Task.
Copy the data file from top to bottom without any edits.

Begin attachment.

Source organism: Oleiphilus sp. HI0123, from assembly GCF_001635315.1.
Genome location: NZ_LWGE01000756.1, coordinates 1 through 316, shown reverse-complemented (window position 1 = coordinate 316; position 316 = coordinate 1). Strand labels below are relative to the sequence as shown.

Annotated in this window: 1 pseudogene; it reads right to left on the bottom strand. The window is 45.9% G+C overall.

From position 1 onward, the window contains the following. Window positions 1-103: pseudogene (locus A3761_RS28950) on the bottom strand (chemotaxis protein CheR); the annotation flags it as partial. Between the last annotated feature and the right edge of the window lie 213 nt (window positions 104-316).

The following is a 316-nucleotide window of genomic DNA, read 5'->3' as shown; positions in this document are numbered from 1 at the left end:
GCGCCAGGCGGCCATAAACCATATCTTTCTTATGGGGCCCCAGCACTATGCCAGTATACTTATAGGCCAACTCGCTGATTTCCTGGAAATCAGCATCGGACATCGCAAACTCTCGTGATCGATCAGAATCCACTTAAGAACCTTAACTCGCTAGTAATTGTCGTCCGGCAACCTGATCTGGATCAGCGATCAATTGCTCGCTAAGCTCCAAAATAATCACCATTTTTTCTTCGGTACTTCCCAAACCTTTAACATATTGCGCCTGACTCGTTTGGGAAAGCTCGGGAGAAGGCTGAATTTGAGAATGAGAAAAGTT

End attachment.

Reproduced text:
Source organism: Oleiphilus sp. HI0123, from assembly GCF_001635315.1.
Genome location: NZ_LWGE01000756.1, coordinates 1 through 316, shown reverse-complemented (window position 1 = coordinate 316; position 316 = coordinate 1). Strand labels below are relative to the sequence as shown.

Annotated in this window: 1 pseudogene; it reads right to left on the bottom strand. The window is 45.9% G+C overall.

From position 1 onward, the window contains the following. Window positions 1-103: pseudogene (locus A3761_RS28950) on the bottom strand (chemotaxis protein CheR); the annotation flags it as partial. Between the last annotated feature and the right edge of the window lie 213 nt (window positions 104-316).

The following is a 316-nucleotide window of genomic DNA, read 5'->3' as shown; positions in this document are numbered from 1 at the left end:
GCGCCAGGCGGCCATAAACCATATCTTTCTTATGGGGCCCCAGCACTATGCCAGTATACTTATAGGCCAACTCGCTGATTTCCTGGAAATCAGCATCGGACATCGCAAACTCTCGTGATCGATCAGAATCCACTTAAGAACCTTAACTCGCTAGTAATTGTCGTCCGGCAACCTGATCTGGATCAGCGATCAATTGCTCGCTAAGCTCCAAAATAATCACCATTTTTTCTTCGGTACTTCCCAAACCTTTAACATATTGCGCCTGACTCGTTTGGGAAAGCTCGGGAGAAGGCTGAATTTGAGAATGAGAAAAGTT